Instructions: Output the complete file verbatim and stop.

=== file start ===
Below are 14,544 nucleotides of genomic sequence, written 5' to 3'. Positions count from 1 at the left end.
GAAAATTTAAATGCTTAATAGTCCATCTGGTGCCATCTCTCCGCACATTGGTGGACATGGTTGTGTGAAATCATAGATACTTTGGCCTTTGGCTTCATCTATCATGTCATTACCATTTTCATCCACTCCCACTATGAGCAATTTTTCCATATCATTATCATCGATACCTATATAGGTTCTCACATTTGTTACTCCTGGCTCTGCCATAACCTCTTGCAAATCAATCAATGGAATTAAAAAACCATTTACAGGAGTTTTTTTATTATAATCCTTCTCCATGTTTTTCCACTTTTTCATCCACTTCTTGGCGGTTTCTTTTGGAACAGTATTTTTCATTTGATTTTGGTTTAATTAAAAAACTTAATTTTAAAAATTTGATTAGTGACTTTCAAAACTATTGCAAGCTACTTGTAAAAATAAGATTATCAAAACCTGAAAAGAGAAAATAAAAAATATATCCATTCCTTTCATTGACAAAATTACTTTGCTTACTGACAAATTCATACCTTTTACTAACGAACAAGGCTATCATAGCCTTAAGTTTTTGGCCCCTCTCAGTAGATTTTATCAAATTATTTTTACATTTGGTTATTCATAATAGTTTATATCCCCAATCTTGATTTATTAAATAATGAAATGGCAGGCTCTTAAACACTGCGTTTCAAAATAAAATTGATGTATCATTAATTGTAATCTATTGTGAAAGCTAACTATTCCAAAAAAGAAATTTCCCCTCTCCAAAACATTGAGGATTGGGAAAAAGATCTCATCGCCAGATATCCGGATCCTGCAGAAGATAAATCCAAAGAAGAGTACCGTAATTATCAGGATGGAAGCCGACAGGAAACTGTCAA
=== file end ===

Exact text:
Below are 14,544 nucleotides of genomic sequence, written 5' to 3'. Positions count from 1 at the left end.
GAAAATTTAAATGCTTAATAGTCCATCTGGTGCCATCTCTCCGCACATTGGTGGACATGGTTGTGTGAAATCATAGATACTTTGGCCTTTGGCTTCATCTATCATGTCATTACCATTTTCATCCACTCCCACTATGAGCAATTTTTCCATATCATTATCATCGATACCTATATAGGTTCTCACATTTGTTACTCCTGGCTCTGCCATAACCTCTTGCAAATCAATCAATGGAATTAAAAAACCATTTACAGGAGTTTTTTTATTATAATCCTTCTCCATGTTTTTCCACTTTTTCATCCACTTCTTGGCGGTTTCTTTTGGAACAGTATTTTTCATTTGATTTTGGTTTAATTAAAAAACTTAATTTTAAAAATTTGATTAGTGACTTTCAAAACTATTGCAAGCTACTTGTAAAAATAAGATTATCAAAACCTGAAAAGAGAAAATAAAAAATATATCCATTCCTTTCATTGACAAAATTACTTTGCTTACTGACAAATTCATACCTTTTACTAACGAACAAGGCTATCATAGCCTTAAGTTTTTGGCCCCTCTCAGTAGATTTTATCAAATTATTTTTACATTTGGTTATTCATAATAGTTTATATCCCCAATCTTGATTTATTAAATAATGAAATGGCAGGCTCTTAAACACTGCGTTTCAAAATAAAATTGATGTATCATTAATTGTAATCTATTGTGAAAGCTAACTATTCCAAAAAAGAAATTTCCCCTCTCCAAAACATTGAGGATTGGGAAAAAGATCTCATCGCCAGATATCCGGATCCTGCAGAAGATAAATCCAAAGAAGAGTACCGTAATTATCAGGATGGAAGCCGACAGGAAACTGTCAA